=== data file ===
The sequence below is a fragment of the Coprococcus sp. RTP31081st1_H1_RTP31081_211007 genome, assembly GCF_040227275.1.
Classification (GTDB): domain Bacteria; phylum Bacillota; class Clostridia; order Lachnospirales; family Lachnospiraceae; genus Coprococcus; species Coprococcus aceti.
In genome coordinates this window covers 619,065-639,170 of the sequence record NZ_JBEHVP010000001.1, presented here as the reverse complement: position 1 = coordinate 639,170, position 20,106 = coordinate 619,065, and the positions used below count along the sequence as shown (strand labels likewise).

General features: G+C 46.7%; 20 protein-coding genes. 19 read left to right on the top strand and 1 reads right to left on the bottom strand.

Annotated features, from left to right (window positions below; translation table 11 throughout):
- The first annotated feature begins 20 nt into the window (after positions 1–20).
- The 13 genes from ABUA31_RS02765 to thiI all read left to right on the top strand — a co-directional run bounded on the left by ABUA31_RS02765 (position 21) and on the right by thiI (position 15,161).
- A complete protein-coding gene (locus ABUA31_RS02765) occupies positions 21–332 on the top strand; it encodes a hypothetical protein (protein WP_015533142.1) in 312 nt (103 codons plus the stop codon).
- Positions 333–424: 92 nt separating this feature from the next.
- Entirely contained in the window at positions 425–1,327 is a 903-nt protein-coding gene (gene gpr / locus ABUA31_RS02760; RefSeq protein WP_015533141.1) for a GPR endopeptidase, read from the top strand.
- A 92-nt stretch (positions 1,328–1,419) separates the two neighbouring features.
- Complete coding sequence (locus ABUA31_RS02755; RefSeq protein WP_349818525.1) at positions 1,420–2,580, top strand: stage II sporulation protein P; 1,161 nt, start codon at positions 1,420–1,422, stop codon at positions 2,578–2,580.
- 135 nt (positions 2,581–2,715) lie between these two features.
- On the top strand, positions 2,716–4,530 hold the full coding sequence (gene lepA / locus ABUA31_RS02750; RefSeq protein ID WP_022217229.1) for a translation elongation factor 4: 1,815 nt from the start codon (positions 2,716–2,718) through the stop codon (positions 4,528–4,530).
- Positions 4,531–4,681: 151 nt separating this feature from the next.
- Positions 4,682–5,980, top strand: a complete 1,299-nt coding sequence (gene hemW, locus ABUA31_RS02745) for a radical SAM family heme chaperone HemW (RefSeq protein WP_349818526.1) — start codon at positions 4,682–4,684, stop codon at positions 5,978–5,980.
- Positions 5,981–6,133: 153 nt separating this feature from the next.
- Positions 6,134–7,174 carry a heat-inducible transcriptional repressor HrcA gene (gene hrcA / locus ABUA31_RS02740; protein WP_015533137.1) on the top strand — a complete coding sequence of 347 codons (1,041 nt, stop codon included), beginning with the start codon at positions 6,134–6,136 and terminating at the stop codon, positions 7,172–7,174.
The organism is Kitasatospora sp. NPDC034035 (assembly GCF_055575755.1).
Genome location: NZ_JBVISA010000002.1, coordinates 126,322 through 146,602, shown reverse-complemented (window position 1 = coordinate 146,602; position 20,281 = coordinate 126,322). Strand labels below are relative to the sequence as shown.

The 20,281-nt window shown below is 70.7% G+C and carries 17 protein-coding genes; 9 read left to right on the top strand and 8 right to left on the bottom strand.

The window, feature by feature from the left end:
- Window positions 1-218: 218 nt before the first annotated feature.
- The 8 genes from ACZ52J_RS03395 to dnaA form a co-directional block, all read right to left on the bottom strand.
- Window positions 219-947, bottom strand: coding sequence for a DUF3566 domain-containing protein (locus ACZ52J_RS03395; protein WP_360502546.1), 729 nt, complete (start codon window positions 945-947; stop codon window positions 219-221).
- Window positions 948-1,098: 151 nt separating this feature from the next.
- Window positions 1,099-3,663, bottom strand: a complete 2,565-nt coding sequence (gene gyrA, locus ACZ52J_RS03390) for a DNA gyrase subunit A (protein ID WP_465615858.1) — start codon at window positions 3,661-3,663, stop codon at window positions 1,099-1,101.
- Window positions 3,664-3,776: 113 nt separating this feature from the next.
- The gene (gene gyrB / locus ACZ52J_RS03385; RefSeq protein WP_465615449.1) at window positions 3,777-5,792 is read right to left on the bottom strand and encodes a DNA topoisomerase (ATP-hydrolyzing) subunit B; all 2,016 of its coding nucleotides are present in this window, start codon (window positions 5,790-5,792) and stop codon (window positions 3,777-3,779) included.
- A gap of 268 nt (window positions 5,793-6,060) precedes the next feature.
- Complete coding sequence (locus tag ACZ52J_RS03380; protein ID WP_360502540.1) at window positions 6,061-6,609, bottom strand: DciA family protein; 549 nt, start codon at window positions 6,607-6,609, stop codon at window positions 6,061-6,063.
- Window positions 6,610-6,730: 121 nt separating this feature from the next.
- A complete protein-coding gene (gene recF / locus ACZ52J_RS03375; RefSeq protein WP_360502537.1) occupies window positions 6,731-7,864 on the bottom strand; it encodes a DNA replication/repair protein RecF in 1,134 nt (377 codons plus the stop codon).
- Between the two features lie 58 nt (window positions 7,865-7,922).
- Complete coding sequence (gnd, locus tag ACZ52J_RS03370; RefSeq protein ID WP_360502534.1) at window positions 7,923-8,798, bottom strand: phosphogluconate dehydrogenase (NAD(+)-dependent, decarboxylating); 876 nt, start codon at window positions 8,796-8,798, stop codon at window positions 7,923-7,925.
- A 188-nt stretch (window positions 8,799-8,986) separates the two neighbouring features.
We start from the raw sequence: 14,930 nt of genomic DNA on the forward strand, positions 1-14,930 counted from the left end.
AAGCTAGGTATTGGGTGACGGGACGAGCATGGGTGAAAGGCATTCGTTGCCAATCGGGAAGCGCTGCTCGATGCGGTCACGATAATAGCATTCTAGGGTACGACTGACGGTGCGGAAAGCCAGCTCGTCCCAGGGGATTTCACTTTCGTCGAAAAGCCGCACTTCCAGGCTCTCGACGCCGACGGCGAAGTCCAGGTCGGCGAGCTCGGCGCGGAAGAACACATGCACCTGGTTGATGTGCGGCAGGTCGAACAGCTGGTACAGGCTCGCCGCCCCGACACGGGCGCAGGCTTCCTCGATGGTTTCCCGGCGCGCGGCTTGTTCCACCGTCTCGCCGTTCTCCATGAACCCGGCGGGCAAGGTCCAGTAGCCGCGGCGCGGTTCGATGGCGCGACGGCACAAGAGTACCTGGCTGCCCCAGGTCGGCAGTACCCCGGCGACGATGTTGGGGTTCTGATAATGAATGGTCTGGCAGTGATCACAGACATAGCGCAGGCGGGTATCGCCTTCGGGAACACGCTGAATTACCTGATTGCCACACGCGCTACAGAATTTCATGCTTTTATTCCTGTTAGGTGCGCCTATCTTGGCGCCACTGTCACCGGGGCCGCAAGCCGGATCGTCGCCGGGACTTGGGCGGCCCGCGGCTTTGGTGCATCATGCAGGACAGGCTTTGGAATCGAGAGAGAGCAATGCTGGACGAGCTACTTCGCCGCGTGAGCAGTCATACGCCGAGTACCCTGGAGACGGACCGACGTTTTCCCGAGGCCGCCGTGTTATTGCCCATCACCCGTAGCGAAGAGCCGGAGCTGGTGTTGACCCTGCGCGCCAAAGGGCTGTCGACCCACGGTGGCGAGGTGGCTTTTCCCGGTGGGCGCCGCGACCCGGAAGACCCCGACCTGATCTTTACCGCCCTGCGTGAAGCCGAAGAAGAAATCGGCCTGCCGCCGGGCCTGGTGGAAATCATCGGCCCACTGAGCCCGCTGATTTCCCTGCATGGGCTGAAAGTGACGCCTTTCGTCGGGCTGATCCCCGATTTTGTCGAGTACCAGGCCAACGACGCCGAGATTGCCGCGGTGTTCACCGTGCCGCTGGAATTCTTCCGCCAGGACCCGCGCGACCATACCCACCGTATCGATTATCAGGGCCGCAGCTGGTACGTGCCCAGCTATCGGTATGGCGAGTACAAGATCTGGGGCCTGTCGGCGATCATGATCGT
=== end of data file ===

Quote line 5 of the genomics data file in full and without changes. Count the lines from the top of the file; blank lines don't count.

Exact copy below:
Annotated features, from left to right (window positions below; translation table 11 throughout):